Martin Weiss was born in the settlement on 30 October 1890, his parents were Carl and Katerina Statle. He married Lydia Schmidke (b. 7 October 1890) whose parents were Sam Schmidke and Anna Margareta Hauser. She was a small, black-haired soft-spoken lady. Martin was only 20 years old when he was married on the 16 of March 1911. He and Lydia like many other families homesteaded on 160 acres and proved up on it. Their children remember many good times growing up on the farm, sleigh rides to church in the winter, and rides at home at night with the lantern's glowing. Winter time was also the time to take grain to town to sell. They used wagons and walked beside the wagon to stay warm. Martin had a full length coat and cap made of horse hide that went clear to his ankles; it was split in back to the waist to allow him to get into the wagon seat.
School was only 1/4 mile away. The small children played "fox and goose" and the older kids played baseball. The girls had a baskethall team that would go to Bethune and play the town team. The kids would trap rabbits around the corn piles and use the back legs to make jerky and add to the pork for sausage.
Planning for Easter celebration began weeks before when Lydia planted wheat in a small crock or kettle for each child. When Easter arrived she would place the children's colored eggs in the kettle of growing wheat for Easter morning. Just before Christmas the girls'porcelain headed dolls would disappear a month or so before Christmas to be returned on Christmas morning with new clothes. The 4th of July was celebrated in Bethune with pie-eating contests, races, games and bands.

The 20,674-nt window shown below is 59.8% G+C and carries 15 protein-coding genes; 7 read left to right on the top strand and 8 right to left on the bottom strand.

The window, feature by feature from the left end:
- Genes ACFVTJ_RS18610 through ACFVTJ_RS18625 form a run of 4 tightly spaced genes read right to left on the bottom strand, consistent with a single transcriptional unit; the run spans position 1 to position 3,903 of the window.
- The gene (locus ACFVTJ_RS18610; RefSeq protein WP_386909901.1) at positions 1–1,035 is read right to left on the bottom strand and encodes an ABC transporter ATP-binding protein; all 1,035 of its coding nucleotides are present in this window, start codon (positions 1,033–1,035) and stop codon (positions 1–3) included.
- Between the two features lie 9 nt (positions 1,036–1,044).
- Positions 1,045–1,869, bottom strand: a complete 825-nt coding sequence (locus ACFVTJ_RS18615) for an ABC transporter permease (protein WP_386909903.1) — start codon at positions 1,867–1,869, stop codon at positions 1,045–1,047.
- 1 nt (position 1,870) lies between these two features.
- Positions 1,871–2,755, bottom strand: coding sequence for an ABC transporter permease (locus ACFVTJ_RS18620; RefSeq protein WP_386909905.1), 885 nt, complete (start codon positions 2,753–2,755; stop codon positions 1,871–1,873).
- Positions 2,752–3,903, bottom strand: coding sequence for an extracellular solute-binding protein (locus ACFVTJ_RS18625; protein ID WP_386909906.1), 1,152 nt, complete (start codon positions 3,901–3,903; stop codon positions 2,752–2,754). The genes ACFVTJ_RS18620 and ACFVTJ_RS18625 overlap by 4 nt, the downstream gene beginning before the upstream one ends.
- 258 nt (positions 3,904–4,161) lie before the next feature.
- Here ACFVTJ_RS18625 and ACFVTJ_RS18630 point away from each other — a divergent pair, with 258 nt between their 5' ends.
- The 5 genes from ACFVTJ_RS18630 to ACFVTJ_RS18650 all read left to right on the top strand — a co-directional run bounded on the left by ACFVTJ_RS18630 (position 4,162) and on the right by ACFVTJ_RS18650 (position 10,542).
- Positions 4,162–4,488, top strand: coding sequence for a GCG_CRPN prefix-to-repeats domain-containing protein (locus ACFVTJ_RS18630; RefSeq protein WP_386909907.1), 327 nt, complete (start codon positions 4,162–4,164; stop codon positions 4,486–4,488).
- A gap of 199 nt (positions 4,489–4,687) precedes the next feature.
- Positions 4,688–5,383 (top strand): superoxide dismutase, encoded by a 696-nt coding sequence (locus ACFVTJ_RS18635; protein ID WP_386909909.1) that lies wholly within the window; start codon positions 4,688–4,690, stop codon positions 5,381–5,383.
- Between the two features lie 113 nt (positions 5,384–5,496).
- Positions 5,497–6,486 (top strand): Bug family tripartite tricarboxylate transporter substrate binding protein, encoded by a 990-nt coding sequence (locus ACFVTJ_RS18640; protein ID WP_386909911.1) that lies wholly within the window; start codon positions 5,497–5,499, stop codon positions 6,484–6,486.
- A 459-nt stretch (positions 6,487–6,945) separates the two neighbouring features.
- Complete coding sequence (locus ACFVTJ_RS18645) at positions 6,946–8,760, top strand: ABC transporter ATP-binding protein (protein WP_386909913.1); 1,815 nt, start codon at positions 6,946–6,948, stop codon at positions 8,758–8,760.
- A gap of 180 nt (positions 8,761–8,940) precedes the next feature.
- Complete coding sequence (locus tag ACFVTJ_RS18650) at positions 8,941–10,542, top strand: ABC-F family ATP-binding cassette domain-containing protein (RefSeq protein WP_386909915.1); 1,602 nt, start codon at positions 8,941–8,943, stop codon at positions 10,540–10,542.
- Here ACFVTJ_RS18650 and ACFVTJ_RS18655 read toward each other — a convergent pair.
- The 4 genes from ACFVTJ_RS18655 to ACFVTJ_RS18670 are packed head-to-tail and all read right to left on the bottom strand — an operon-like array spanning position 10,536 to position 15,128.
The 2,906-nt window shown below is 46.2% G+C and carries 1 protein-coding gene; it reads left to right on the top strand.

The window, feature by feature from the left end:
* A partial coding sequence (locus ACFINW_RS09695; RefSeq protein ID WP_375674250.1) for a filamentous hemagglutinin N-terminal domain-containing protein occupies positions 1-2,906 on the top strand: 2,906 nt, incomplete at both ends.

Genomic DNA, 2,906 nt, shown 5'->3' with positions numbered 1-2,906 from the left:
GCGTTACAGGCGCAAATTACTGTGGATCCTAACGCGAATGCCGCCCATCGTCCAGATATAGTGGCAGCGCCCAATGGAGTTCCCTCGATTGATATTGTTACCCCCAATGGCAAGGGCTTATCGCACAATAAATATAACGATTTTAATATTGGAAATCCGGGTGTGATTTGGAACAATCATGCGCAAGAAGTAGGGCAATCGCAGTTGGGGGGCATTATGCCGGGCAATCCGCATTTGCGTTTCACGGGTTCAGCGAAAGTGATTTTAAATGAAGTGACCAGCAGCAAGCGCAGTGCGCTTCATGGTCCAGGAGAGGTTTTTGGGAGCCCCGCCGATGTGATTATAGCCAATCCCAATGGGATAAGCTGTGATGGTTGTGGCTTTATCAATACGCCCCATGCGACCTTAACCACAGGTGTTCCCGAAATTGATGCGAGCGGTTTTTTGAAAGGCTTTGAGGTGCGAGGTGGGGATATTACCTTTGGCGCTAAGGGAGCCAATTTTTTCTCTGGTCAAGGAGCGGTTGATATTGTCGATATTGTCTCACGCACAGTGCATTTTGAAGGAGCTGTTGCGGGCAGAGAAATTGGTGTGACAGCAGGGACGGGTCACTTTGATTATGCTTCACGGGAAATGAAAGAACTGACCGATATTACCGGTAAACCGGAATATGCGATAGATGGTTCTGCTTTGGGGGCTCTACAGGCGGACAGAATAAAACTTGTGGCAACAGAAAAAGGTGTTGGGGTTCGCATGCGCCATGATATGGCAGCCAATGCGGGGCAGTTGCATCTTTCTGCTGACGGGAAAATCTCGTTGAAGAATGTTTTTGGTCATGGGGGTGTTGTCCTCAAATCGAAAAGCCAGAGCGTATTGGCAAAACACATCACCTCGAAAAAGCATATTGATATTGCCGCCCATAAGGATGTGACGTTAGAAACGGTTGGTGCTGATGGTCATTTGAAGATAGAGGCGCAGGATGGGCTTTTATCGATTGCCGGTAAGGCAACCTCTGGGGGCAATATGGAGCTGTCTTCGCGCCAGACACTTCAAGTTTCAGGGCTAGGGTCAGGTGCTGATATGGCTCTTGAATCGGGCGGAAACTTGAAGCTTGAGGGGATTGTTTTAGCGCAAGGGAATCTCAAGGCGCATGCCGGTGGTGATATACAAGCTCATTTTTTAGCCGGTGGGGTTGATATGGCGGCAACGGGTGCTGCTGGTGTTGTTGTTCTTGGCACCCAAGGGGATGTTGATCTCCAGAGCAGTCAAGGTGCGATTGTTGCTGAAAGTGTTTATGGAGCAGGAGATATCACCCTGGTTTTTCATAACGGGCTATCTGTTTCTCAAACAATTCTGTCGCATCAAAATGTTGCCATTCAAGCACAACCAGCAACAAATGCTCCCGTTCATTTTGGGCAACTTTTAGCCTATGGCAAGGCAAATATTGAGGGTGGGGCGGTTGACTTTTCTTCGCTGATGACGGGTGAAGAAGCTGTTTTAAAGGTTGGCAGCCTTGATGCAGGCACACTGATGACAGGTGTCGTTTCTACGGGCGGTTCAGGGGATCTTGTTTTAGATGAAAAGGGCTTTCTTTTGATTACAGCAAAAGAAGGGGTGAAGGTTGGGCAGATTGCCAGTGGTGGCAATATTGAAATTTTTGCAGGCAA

Martin's oldest daughter Anna was given a young coyote to raise by her father. When the coyote was full grown the pelt was sold to buy green dress material that was used to make a new dress.
Discipline was administered by Martin and backed up by a leather strap 2" wide and 14" long which the kids remember as rarely being used. When Lydia died on 29 June 1936, Martin was left with 5 children still at home to raise.
Martin was not only a farmer but also a local veterinarian that was well known throughout the area. Later on in life, after the death of Lydia he still did veterinary work but the person needing help would frequently have to wait until his bread dough was through rising and sometimes even baked. He was also known for making excellent dill pickles.
Martin and Lydia had seven children that reached adulthood, Carl, Anna Schlichenmayer, Irene Adolf, Hulda Kniss, Amanda Hull, Daniel and David. One child, James, died at age five.